Whenever there is a child involved with a couple’s break-up, major decisions on custody need to be made in that child’s best interests. A parenting plan and schedule provides a defined, predictable custody arrangement that delineates the terms of access that both parents must abide by, and upon which the child learns to depend. The well-devised plan is made a part of the child custody orders that render it fully enforceable, so the parties are not reliant on each other’s good will to strengthen and maintain a solid parent-child relationship.
When a custody proceeding is pending and the court is asked to order joint custody, or shared parenting, three requirements must be met:
Parents need to understand that parenting plans are not intended to elevate one parent’s importance above the other. With Arizona’s co-parenting model, when the parties seek joint custody the law requires submission of a written parenting plan to the court. Keep in mind, though, that joint legal custody does not guarantee equal parenting time.
Here is an excerpt from A.R.S. § 25-403.02 listing the minimum requirements for every parenting plan:
“A. Before an award is made granting joint custody, the parents shall submit a proposed parenting plan that includes at least the following:
If the parents are unable to agree on any particular element of a plan, then the court will step in and make the parenting decision for them. Furthermore, the judge may also look at other factors that could improve the child’s “emotional and physical health.” Parents are well-served by analyzing every possible circumstance that could reasonably occur in a child’s life, and then planning how they propose dealing with each of those circumstances. By doing so, they will substantially lessen the likelihood of the judge making parenting decisions for them.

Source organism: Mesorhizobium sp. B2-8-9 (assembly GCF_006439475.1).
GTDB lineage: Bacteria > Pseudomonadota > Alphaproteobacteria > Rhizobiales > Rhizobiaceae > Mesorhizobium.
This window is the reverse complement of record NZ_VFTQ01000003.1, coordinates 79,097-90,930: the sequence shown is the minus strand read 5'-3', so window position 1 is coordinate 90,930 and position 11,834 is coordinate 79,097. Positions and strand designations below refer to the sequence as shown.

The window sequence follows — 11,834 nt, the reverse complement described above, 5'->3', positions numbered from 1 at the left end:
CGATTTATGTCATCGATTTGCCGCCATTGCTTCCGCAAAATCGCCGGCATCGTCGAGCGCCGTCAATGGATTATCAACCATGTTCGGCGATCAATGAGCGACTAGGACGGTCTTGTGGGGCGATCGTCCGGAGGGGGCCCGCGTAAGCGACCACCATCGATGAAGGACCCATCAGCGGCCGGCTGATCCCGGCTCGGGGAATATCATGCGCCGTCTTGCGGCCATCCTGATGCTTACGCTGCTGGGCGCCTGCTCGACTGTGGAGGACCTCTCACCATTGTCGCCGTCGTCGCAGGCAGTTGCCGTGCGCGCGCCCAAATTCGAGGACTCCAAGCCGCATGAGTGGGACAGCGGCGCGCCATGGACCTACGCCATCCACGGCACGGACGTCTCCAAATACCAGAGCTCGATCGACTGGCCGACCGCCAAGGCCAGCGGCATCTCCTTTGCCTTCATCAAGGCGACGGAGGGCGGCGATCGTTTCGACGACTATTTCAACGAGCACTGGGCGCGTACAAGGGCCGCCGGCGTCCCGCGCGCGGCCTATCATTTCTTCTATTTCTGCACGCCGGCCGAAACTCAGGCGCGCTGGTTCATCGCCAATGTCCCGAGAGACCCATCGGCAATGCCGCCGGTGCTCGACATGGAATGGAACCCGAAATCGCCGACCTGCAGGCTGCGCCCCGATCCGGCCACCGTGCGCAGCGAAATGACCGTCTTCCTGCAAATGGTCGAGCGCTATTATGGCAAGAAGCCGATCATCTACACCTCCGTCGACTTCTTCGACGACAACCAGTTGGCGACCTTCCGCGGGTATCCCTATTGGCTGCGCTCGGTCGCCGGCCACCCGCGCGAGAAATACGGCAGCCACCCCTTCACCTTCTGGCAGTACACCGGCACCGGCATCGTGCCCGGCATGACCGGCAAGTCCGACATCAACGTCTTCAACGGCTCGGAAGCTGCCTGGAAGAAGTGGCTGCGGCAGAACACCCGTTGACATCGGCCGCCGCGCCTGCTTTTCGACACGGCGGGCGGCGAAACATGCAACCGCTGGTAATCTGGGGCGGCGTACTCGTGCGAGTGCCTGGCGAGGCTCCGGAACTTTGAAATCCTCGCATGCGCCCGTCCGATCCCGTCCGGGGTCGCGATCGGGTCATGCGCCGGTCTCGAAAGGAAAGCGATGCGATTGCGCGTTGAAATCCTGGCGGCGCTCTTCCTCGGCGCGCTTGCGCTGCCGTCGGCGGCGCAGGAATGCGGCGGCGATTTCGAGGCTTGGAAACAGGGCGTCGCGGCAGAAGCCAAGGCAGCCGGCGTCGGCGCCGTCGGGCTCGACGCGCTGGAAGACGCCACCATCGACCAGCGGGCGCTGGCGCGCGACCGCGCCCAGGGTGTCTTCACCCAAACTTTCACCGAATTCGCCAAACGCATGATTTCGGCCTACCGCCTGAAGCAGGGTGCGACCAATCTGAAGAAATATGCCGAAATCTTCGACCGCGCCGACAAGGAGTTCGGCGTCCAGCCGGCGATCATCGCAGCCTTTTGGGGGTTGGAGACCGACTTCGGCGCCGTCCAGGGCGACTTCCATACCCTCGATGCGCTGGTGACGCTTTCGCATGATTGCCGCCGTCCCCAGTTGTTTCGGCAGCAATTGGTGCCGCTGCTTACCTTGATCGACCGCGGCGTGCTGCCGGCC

The parties may agree to associate specific definitions to words written into the parenting plan. For example, the couple may decide that “a day” shall mean “24-hours” and not less. Although the parents may choose their own words in describing their agreements, they should choose those words very carefully. The agreed upon terms and their respective definitions would be written into, and become a part of, the parenting plan — those terms are very important to interpretation and implementation.
To pass the court’s muster, a parenting plan needs to be child specific. The age of the child is, of course, very important when creating an access schedule. Include a thoughtful daycare plan, one that answers the inevitable question of how the child will be cared for while the parent is unavailable or at work. Each parent must be prepared to demonstrate how he or she will accomplish the following:
Creating a parenting plan requires a substantial investment of your time, concentration, emotional energy, and answers to a myriad of “what if” questions. But it must be done. The best advice we have is that you don’t delay, that you start from the beginning and consider each child’s needs independently, and be as thorough as you can be.